The Sendai Framework for Disaster Risk Reduction 2015-2030 provides a new global approach to disaster risk management policy and operations. In June 2016, the European Commission published an action plan to translate the Sendai priorities into EU policies.
Over the past decade, the frequency and intensity of disasters have increased significantly. On average, more than 100 000 people die every year worldwide due to natural disasters. These emergencies have cost the EU alone around €100 billion.
While fatalities tend to be higher in developing countries and economic losses higher in developed economies, all countries are vulnerable to disasters. Risk reduction, prevention and management policies are essential to reduce the impact of disasters thereby saving lives.
A global framework to reduce disaster risk
At the international level, work on disaster risk management is drawn together under the Sendai Framework for Disaster Risk Reduction which was adopted by UN Member States in 2015 at the third UN World Conference on Disaster Risk Reduction in Sendai, Japan and endorsed by the UN General Assembly. The Framework is the successor to the Hyogo Framework for Action 2005-2015. As the first of the post-2015 development agreements, it is the basis for a disaster-risk-informed sustainable development agenda.
States, their national and local authorities, regional and international organisations and other stakeholders, can commit on a voluntary basis to implement the four priorities of the Sendai Framework. Seven agreed global targets, most of which should be achieved by 2030, are measured globally by appropriate indicators to show progress in the implementation of the priorities.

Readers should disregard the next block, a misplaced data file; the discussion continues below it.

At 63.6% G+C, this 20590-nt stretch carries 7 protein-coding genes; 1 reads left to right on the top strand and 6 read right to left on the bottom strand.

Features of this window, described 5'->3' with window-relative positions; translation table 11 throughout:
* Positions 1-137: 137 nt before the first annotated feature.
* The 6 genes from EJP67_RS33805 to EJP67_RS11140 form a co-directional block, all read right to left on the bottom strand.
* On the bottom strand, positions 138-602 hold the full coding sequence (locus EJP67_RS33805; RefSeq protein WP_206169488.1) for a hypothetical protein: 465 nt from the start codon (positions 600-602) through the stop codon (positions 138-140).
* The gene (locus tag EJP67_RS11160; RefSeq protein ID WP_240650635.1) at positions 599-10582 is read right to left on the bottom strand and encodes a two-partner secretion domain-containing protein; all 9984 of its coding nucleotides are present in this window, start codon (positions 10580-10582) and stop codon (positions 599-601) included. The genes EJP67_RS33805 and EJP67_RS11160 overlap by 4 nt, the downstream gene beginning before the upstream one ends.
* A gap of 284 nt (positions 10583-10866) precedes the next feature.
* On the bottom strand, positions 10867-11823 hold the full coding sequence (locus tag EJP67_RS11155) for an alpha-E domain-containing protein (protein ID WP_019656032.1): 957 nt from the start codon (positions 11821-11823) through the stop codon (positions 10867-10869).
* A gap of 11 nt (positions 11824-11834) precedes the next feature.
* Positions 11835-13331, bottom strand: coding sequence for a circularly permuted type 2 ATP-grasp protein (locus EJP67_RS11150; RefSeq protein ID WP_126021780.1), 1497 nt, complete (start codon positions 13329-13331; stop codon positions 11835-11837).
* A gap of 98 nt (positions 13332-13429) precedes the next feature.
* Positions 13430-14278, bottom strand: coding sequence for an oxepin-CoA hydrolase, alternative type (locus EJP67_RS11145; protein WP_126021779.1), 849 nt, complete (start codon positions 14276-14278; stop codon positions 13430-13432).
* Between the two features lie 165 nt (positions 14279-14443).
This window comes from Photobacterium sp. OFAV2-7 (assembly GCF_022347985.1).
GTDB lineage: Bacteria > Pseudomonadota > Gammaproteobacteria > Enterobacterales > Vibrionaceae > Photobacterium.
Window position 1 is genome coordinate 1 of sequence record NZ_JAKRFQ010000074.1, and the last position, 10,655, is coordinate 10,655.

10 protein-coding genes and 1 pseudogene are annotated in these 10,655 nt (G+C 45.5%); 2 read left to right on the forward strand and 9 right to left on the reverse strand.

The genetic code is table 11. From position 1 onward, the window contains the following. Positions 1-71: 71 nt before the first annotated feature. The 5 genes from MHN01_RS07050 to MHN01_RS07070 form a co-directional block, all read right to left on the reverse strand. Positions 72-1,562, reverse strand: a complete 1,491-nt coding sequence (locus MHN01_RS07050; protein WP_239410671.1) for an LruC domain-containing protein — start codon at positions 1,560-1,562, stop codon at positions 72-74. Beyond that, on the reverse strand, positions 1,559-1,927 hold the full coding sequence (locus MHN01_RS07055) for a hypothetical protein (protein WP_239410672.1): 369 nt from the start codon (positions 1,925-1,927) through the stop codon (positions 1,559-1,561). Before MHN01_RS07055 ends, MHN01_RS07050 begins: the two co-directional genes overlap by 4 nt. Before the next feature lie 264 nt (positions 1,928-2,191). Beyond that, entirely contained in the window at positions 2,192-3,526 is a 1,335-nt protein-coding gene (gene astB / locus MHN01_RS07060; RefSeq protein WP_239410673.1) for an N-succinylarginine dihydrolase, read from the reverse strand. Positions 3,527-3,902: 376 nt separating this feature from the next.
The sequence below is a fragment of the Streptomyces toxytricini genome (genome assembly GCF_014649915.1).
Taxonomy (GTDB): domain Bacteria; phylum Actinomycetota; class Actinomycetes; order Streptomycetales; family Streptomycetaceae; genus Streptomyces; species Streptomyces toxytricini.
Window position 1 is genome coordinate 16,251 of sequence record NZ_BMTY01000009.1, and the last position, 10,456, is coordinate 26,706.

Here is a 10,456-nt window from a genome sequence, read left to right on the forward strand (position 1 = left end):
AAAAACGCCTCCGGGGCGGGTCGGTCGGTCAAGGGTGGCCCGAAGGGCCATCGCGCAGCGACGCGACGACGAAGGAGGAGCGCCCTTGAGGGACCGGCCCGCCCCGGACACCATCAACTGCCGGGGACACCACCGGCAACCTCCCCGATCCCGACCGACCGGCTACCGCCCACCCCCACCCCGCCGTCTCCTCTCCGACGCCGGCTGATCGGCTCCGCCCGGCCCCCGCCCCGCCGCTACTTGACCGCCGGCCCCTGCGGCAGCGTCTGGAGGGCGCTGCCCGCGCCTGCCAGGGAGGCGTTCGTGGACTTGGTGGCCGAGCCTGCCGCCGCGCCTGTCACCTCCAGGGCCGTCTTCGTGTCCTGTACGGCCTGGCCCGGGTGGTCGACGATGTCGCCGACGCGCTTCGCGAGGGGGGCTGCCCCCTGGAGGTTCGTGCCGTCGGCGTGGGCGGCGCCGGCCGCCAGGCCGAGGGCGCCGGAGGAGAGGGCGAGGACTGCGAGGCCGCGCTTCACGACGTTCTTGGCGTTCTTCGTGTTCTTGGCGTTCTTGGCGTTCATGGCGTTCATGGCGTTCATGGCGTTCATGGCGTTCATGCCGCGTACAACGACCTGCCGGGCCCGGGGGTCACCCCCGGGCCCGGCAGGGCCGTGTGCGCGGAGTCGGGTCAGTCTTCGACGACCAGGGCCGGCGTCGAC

The EU's contribution to the Sendai Framework
The EU played a key role in the negotiations of the Sendai Framework. The European Commission adopted the Communication Post 2015 Hyogo Framework for Action: Managing risks to achieve resilience (COM(2014)215), followed by EU Member States Council Conclusions outlining the EU position.
In June 2016, the European Commission published an Action Plan which aims to guide the implementation of the Sendai Framework in EU policies. The Plan, covering a five-year period, provides for a more systematic disaster-risk-informed approach in EU policy making. Through an all-of-society engagement, it proposes concrete activities on risk knowledge, risk investments, disaster preparedness and resilience.
The action plan contributes to other international agreements and processes: the 2030 Agenda for Sustainable Development, the global climate change agreement (COP21), the World Humanitarian Summit and the HABITAT III conference.
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